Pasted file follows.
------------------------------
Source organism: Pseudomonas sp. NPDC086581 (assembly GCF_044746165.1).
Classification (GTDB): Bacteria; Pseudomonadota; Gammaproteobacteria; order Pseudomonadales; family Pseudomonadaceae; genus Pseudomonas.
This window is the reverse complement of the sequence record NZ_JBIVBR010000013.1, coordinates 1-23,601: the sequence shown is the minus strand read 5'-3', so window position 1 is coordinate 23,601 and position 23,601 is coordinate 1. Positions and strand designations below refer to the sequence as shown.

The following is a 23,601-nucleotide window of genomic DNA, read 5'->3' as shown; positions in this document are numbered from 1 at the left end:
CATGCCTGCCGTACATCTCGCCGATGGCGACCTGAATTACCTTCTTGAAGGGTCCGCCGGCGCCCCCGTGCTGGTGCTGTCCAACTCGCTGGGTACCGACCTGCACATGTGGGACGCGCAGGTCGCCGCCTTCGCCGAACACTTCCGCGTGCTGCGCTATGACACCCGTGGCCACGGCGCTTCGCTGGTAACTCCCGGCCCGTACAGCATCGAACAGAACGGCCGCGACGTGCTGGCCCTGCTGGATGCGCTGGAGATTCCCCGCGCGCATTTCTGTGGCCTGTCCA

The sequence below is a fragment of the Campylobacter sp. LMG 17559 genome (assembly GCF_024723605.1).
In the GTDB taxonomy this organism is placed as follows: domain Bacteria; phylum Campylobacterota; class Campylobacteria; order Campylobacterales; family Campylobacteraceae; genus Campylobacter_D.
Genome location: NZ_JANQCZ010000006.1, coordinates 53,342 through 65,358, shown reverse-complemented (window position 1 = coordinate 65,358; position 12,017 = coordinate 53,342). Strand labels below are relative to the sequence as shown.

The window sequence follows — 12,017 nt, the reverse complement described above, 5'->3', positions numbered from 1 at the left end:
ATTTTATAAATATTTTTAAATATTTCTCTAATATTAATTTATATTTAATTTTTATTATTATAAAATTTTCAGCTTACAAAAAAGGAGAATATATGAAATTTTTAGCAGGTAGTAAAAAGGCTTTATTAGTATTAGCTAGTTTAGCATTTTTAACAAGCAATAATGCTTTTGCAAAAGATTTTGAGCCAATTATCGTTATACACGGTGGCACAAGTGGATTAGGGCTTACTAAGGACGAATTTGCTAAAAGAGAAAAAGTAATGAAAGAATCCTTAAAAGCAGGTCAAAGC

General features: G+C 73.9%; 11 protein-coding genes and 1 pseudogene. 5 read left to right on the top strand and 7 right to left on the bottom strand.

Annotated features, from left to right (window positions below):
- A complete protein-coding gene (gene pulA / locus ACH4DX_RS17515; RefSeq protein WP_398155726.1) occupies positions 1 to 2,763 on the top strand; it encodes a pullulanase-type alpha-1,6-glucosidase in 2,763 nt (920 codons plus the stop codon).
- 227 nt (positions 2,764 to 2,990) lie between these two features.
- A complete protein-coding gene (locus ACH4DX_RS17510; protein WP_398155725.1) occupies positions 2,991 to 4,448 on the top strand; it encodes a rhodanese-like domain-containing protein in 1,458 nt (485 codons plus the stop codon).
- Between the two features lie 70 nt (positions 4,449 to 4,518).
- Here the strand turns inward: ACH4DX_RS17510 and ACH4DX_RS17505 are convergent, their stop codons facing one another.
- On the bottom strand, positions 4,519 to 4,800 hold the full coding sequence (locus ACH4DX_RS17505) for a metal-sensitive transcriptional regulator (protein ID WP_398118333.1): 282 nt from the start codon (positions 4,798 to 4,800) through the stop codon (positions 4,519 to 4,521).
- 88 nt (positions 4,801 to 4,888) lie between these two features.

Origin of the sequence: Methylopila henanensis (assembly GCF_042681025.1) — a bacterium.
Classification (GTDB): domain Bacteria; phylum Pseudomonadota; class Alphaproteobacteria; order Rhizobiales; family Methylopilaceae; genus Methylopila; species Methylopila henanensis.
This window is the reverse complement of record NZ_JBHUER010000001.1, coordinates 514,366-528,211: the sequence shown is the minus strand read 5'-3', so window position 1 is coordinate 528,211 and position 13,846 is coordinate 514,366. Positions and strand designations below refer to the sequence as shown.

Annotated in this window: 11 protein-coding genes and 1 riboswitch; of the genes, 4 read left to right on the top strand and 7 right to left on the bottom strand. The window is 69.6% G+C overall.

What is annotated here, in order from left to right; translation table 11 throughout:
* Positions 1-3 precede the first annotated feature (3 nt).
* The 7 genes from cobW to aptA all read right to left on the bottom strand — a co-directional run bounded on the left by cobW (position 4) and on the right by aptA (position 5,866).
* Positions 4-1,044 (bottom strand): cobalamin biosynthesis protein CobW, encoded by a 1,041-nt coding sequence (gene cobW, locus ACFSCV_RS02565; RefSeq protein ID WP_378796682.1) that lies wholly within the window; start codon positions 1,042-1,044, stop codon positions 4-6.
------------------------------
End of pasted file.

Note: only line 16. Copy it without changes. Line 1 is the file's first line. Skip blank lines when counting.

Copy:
- Between the two features lie 70 nt (positions 4,449 to 4,518).